Snapshot of a coder’s brain while working…

Setting: headphones on, listening to Radio Paradise. The entire office is now empty, boss has left with a ‘lock up’ tossed back over his shoulder.
Said programmer is locked in a deep conversation with ‘hunter’, the laptop, which is at the moment doing many things, one of which is attempting to run a small program that asks the local webserver for a simple answer. P is the programmer, H is the anthropomorphized (only slightly) answers from the program.
P “Connect”
H “Error”
P “Connect”
H “Error!”
P “Why is that showing a null?”
H “Error.”
P “But you should have gotten an answer.”
H “Error.”
P “Well, what was in the response?”
H “null”
P “What? But you should have thrown an error.”
H “”
P “Owait, you were calling a servlet on a webserver. what was the HTTP response code?”
H “404”
P “Ah… HAH!”
H “Error.”
Such is the mental processes after 10 hours of Java hacking. Liberal delivery of nummy food to said programmer has been scheduled.

Dayblogging Ubercon – Day 3

Phew. End of the event.
I had all sorts of connectivity problems with the wireless network in the hotel, so I wasn’t able to keep the postings nearly as up to date as I had planned. It was doubly troubling because we used the wireless services for credit card processing as well. Not good.
I really believe that hotels are rapidly getting more and more out of touch with reality. This is a mediocre hotel in not the most scenic area (Secaucus, NJ). I’d gotten used to dealing with some of the insanity hotels try to pull by working with the Arisia folks, but the Park Plaza is a far ritzier, far -larger- hotel than the Crowne Plaza. Unfortunately, hotels seems to be in the mindset that the reason they’re not makign enough money off services is that they’re not charging enough. So, charge more!
We’ve seen this with $4.00 hot dogs and $35 continental breakfasts, but now it’s escalated to $150 per day per computer, per room! wireless internet access. This is only in the function rooms (such as the ballroom etc) – the room access, on a hardwire connection, is $9.95 for a week of access.
The hotel then decided that serving lunch to everyone in the lobby would be a good idea. At $3.00 for a bagel (cold), and $3.50 for a mediocre soda, they were suprised when folks would actually walk across the street and get a muffin and soda for $1.50.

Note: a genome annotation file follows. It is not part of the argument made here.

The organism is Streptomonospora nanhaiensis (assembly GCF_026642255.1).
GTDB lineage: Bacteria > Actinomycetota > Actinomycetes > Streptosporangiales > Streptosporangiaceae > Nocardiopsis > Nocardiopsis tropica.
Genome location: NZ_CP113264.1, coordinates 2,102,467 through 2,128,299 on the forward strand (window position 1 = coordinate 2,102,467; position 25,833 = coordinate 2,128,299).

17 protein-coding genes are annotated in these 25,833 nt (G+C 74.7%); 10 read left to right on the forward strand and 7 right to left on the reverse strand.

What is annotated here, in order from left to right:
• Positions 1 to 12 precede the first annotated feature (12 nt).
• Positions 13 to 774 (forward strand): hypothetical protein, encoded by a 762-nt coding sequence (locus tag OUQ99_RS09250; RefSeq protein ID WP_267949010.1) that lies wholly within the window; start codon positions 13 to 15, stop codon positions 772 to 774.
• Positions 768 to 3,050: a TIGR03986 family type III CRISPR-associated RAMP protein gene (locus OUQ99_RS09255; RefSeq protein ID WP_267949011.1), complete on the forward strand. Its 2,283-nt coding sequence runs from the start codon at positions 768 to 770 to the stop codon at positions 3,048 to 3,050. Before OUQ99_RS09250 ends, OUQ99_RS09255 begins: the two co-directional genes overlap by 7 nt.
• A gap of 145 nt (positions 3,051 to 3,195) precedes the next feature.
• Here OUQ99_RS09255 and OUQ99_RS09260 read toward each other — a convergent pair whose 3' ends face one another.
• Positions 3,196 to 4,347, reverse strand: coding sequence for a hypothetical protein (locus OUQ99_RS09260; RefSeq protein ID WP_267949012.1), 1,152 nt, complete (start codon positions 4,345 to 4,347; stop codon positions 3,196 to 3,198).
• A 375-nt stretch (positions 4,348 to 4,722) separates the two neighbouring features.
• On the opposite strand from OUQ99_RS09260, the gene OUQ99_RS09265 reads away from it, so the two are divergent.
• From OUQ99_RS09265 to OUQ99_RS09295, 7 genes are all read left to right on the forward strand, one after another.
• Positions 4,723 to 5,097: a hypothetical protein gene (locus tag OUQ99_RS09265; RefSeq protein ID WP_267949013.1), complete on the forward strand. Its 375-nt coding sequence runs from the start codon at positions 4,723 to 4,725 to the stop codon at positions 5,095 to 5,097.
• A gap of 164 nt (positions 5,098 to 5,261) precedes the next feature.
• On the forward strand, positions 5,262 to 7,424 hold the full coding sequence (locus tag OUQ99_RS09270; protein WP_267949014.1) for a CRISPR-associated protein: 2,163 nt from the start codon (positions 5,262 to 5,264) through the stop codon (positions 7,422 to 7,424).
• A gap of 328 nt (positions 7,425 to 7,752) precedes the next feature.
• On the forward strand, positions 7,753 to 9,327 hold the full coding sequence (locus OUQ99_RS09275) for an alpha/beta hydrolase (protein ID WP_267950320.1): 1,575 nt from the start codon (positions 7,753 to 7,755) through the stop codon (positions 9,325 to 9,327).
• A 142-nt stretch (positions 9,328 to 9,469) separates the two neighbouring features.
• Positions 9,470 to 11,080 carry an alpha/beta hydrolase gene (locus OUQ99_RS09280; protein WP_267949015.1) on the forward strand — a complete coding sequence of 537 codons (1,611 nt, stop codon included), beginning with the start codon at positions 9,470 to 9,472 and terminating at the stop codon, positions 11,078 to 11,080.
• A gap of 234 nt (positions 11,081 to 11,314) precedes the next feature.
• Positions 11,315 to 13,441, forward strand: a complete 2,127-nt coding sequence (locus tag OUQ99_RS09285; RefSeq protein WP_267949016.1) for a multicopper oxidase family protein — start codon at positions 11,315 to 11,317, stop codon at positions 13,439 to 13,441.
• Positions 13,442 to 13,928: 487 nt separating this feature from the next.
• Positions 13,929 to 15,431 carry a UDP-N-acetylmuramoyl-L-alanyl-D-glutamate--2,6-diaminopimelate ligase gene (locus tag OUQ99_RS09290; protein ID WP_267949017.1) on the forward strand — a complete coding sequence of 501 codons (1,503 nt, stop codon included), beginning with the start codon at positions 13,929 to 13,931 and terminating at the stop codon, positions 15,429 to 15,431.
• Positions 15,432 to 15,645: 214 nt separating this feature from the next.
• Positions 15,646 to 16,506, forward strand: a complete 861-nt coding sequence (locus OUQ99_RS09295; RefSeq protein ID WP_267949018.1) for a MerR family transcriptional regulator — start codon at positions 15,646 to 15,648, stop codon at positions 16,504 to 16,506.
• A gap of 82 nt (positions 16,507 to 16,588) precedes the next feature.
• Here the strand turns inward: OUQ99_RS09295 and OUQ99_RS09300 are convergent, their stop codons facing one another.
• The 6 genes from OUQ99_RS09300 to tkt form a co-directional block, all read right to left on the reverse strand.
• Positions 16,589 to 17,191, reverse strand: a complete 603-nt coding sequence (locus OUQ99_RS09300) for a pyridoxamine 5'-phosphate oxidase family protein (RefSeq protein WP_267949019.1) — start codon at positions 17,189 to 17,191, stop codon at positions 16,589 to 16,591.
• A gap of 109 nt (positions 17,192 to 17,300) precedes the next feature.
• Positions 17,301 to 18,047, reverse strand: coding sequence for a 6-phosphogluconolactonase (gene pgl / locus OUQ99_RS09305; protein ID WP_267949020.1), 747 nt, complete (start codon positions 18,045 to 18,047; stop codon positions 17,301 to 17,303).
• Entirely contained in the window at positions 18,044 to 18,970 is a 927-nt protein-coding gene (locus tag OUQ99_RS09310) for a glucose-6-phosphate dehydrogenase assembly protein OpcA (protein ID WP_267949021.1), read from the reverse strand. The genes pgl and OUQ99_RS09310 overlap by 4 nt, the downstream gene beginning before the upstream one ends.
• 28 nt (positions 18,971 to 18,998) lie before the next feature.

If their rates were something tolerable, they’d do a heck of a lot of business, but I guess they dont’ just think that way. I expect the next thing they’ll do is make their corkage rules even more fascist, and dictate you can have no food in the hotel other than what they serve. (We were regularly getting bagfulls of Wendy’s cheeseburgers, because the cheeseburgers the hotel were offering were $4.00 and terrible).
Ah well, the event otherwise has gone well. The LAN was managed by NJLP (New Jersey Lan Party), who did a great job. Much Unreal Tournament, Warcraft, Half-Life Counterstrike, and some other new bits. I’m still a fan of the UT2004 Onslaught, which is a team oriented game involving huge outdoor settings and outstanding vehicles. The balance between all the potential weapons, vehicles, and locations is excellent.
I did play a little Warcraft III as well (played Frozen Throne) – that’s a mighty nice game, I’m apparently behind the curve, still considering Neverwinter Nights and Red Alert 2 as the ‘top games i need to play more’.
I think it’s time to get Cedega running on the laptop. Since I got OpenGL running at speed on ‘hunter’, I can consider doing some decent gaming.
The board games got me intrigued again too. I’ve heard good things about Carracasonne, and of course the venerable Settlers of Catan – both of which I’ve never played (really!). I also saw an updated version of Risk (like, ‘Risk 2150’ or something like that). Looks fairly post-apocalyptic but similar bent. Global armies, yaddayadda.